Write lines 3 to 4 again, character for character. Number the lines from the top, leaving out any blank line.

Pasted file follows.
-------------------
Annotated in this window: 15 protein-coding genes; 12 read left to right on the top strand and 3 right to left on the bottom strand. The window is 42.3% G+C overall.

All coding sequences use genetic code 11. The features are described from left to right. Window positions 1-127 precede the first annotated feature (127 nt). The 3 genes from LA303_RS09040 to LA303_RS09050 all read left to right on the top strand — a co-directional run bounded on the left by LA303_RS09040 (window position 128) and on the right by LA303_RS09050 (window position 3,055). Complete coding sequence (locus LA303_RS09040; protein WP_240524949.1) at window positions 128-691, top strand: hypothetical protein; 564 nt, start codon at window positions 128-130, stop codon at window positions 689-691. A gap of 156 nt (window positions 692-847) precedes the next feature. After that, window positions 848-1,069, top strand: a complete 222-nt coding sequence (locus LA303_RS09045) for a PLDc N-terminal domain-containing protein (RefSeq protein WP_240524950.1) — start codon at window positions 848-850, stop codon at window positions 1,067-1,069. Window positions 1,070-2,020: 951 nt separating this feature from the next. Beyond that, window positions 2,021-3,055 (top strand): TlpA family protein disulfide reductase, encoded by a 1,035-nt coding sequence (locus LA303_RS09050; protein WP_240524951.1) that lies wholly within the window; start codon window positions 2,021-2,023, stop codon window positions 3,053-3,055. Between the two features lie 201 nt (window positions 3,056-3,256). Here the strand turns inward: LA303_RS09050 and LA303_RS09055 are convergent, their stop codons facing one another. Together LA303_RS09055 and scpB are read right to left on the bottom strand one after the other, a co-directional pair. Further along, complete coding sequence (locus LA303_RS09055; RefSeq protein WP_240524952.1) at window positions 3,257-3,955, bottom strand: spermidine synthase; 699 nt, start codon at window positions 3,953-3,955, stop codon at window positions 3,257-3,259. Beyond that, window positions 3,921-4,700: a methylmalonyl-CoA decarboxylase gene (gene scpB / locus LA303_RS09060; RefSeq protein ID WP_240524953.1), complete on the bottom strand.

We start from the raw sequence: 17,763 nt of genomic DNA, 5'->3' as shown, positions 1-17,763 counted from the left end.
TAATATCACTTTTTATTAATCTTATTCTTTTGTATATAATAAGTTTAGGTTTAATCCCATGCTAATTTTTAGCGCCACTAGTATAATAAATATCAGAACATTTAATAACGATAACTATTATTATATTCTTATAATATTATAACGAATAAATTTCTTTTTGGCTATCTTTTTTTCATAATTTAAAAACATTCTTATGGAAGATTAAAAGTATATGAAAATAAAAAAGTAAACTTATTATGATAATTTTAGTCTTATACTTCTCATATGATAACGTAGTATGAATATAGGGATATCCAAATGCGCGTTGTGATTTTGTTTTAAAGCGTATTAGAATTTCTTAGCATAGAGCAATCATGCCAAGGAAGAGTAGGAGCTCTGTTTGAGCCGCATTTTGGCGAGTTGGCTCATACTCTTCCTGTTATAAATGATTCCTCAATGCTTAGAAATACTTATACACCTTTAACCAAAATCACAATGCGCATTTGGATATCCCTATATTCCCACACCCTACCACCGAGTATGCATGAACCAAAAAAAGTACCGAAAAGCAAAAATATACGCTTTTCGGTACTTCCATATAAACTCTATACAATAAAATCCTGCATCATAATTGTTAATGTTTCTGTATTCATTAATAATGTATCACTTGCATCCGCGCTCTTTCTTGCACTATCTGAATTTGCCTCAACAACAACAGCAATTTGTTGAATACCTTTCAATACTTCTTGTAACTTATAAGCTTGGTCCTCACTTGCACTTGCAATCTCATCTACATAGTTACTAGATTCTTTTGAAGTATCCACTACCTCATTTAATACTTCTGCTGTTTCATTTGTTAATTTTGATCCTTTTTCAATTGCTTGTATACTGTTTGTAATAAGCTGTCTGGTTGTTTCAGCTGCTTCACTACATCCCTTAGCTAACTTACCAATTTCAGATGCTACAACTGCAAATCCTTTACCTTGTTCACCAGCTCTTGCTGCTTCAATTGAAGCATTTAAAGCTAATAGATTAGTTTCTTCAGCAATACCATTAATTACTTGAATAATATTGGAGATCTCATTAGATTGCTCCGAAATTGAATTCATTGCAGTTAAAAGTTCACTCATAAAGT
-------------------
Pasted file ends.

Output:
We start from the raw sequence: 17,763 nt of genomic DNA, 5'->3' as shown, positions 1-17,763 counted from the left end.
TAATATCACTTTTTATTAATCTTATTCTTTTGTATATAATAAGTTTAGGTTTAATCCCATGCTAATTTTTAGCGCCACTAGTATAATAAATATCAGAACATTTAATAACGATAACTATTATTATATTCTTATAATATTATAACGAATAAATTTCTTTTTGGCTATCTTTTTTTCATAATTTAAAAACATTCTTATGGAAGATTAAAAGTATATGAAAATAAAAAAGTAAACTTATTATGATAATTTTAGTCTTATACTTCTCATATGATAACGTAGTATGAATATAGGGATATCCAAATGCGCGTTGTGATTTTGTTTTAAAGCGTATTAGAATTTCTTAGCATAGAGCAATCATGCCAAGGAAGAGTAGGAGCTCTGTTTGAGCCGCATTTTGGCGAGTTGGCTCATACTCTTCCTGTTATAAATGATTCCTCAATGCTTAGAAATACTTATACACCTTTAACCAAAATCACAATGCGCATTTGGATATCCCTATATTCCCACACCCTACCACCGAGTATGCATGAACCAAAAAAAGTACCGAAAAGCAAAAATATACGCTTTTCGGTACTTCCATATAAACTCTATACAATAAAATCCTGCATCATAATTGTTAATGTTTCTGTATTCATTAATAATGTATCACTTGCATCCGCGCTCTTTCTTGCACTATCTGAATTTGCCTCAACAACAACAGCAATTTGTTGAATACCTTTCAATACTTCTTGTAACTTATAAGCTTGGTCCTCACTTGCACTTGCAATCTCATCTACATAGTTACTAGATTCTTTTGAAGTATCCACTACCTCATTTAATACTTCTGCTGTTTCATTTGTTAATTTTGATCCTTTTTCAATTGCTTGTATACTGTTTGTAATAAGCTGTCTGGTTGTTTCAGCTGCTTCACTACATCCCTTAGCTAACTTACCAATTTCAGATGCTACAACTGCAAATCCTTTACCTTGTTCACCAGCTCTTGCTGCTTCAATTGAAGCATTTAAAGCTAATAGATTAGTTTCTTCAGCAATACCATTAATTACTTGAATAATATTGGAGATCTCATTAGATTGCTCCGAAATTGAATTCATTGCAGTTAAAAGTTCACTCATAAAGT